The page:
This article explains the concept behind the Enterprise system, including its components and the terminologies used.
It is aimed at users using the following products:
- Enterprise server. The content management system, sitting at the heart of the system. It provides the workflow, security, version control, and more.
- Smart Connection for InDesign, InDesign Server, and InCopy. Plug-ins for working on articles and layouts which are stored in Enterprise Server.
- Content Station. WoodWing’s application to gather, plan, create, edit, manage, and publish content.
- Smart Mover. An application with which files can be processed in a multitude of ways.
In its most basic form, the system consists of three layers:
- A layer of client applications used for working on or with content that is stored in Enterprise Server.
- The Enterprise application server
- A data storage system such as MySQL or MSSQL.
In this structure, the Enterprise application server sits between the client applications and the data storage system. The application server takes care of the business logic including authentication, security, workflow, customizations, and so on. Any client application that wants to access a stored file needs to go via the Enterprise application server.
Check In and Check Out
Each time a user opens a file from the system, the file is checked out. This means that only that user can make changes to the content. As soon as that user checks in the file (by saving the file back to the database and subsequently closing the file), it is available to other users for editing.
The structure can be split in two ‘worlds’: the content world and the publication world.
Within the content world each file belongs to a Brand. A Brand can be further structured by one or more Categories. Within this content world, files also follow a workflow and have access rights associated.
In the publication world, the content is used for print or digital.
Figure: The typical structure of a Brand, consisting of at least one Publication Channel — which itself is made up of one of more Issues and (optional) multiple Editions — together with one or more Categories, Workflow statuses for each used file type, user and admin authorizations, and (optionally) routing rules for files.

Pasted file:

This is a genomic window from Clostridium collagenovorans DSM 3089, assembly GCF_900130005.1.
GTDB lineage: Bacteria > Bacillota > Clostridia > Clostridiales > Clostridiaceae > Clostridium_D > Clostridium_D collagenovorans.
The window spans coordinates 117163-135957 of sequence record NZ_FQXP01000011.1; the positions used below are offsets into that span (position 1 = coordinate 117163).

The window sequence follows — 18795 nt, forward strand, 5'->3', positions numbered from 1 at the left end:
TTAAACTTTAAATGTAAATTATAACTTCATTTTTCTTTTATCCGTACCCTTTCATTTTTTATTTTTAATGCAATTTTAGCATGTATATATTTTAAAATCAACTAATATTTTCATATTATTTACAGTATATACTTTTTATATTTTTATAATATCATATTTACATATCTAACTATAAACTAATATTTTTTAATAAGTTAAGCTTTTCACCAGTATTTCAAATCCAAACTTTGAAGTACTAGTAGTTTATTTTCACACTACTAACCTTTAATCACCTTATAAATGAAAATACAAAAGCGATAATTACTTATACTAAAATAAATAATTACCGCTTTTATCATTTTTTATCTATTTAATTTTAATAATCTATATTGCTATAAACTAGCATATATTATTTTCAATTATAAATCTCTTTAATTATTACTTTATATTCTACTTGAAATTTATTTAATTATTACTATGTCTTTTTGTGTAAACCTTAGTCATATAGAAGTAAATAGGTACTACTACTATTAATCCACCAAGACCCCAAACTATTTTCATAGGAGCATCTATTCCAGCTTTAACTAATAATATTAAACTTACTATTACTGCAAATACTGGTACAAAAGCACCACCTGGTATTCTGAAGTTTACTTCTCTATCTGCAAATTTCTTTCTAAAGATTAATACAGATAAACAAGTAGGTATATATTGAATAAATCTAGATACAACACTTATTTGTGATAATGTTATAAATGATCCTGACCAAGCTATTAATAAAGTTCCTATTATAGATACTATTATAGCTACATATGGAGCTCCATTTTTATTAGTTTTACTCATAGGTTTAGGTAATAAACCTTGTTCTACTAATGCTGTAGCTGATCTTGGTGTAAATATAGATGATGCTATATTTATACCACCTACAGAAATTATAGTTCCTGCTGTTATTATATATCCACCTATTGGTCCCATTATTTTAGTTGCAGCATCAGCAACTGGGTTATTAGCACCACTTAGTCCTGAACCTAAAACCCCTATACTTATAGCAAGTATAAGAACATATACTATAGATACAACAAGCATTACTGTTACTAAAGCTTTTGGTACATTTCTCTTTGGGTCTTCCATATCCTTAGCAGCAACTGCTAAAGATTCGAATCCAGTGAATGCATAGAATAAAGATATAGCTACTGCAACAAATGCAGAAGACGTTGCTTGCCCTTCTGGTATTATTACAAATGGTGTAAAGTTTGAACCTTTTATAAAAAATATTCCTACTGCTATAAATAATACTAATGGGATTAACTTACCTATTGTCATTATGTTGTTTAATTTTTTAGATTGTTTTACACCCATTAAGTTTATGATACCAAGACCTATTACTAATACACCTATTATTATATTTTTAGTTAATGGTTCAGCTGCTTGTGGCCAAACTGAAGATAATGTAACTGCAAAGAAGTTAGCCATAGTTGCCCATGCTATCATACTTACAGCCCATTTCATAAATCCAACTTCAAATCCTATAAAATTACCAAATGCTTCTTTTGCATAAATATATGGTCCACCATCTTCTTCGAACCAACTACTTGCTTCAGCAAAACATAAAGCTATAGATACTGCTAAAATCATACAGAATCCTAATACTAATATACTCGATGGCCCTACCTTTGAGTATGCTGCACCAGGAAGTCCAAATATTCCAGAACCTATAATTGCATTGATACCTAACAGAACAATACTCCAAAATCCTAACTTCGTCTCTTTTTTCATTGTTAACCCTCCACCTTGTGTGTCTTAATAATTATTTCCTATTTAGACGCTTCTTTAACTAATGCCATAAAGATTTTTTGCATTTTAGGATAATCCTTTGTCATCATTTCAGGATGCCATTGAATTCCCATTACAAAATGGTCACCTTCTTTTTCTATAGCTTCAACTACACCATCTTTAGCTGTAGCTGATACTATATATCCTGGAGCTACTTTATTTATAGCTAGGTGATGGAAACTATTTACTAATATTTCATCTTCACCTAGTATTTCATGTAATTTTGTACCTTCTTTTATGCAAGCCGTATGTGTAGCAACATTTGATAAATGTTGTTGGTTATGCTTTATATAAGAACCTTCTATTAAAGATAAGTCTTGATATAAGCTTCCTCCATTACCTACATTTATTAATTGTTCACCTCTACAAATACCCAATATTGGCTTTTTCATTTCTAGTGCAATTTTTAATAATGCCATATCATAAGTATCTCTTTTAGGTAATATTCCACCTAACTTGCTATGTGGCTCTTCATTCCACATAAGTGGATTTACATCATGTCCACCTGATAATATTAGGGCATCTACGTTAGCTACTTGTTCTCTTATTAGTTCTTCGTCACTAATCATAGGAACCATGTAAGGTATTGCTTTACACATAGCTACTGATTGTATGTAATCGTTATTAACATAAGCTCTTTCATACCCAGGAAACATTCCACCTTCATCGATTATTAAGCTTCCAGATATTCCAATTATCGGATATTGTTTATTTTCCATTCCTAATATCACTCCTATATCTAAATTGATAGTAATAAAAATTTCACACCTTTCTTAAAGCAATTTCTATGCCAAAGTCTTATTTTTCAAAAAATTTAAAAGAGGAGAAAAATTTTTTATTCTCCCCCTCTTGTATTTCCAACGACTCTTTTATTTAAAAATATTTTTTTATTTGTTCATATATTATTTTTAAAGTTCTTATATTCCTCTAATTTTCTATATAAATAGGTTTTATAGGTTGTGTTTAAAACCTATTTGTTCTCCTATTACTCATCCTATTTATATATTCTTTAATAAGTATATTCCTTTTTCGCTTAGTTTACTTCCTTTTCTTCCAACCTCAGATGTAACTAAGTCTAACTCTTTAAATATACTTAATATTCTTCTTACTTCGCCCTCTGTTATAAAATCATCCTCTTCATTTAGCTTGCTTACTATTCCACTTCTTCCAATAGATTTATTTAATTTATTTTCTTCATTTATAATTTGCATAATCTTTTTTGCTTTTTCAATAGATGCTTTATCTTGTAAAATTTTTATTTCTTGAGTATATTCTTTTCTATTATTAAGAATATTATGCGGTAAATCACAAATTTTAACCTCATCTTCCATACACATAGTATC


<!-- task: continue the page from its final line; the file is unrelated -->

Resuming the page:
The Brand is the umbrella under which content is created and defines the identity of the content. All content is always owned by one single Brand. Some examples of a Brand: Times, National Geographic, Yamaha, and so on. Of course, multiple Brands can be set up within Studio Server.
A Category is used to define a subdivision within a Brand. A newspaper could for instance have different categories dealing with finance, sports, science, and so on. These are the high-level themes addressed by the Brand.
When a file goes through its production process — from planning, creation and editing to publishing — each stage of that process is tracked by assigning a workflow status to the file.
Example: A simple status workflow for a file could for instance be “First Draft”, “Second Draft”, and “Final Version”.
An Access Profile can be set up containing various rules that control what can be done to a file when it is opened by a particular user. These rules can be specified down to Category and Status level, meaning that a user would for instance be allowed to open and edit a file while it is set to a status such as “Second Draft”, but not be able to open and edit it once the file is set to status “Ready for Publishing”.
Routing Rules are closely related to Workflow Statuses because they define to whom a file should be routed to as soon as a file reaches a particular status.
Example: If a file is set to status “For review”, a rule could be set up so that this file is automatically routed to a user (or group of users) who needs to review the content of the article at that stage of the production process.
The Publication Channel defines the various publications of your Brand such as print or digital.
It is possible to set up multiple Publication Channels per Brand. This way, content of the same Brand can be used for publishing in print and digital.
An issue is the actual publication such as today’s or tomorrow’s newspaper, a blog post, the yearly report, and so on.
Editions make it possible to create different instances of the same Issue. For example, a newspaper may produce a North City edition and a South City edition printed on the same day. The two editions can share much of the same content, but some stories or advertisements may be unique to the North City edition or the South City edition.
Note: Because of the nature of Editions, they are only available for Publication Channels of type Print.
Separating Content from Publishing
The main benefit of the structure — especially the use of Publication Channels — is that it allows content to be planned or created without precisely knowing when and how it is going to be published.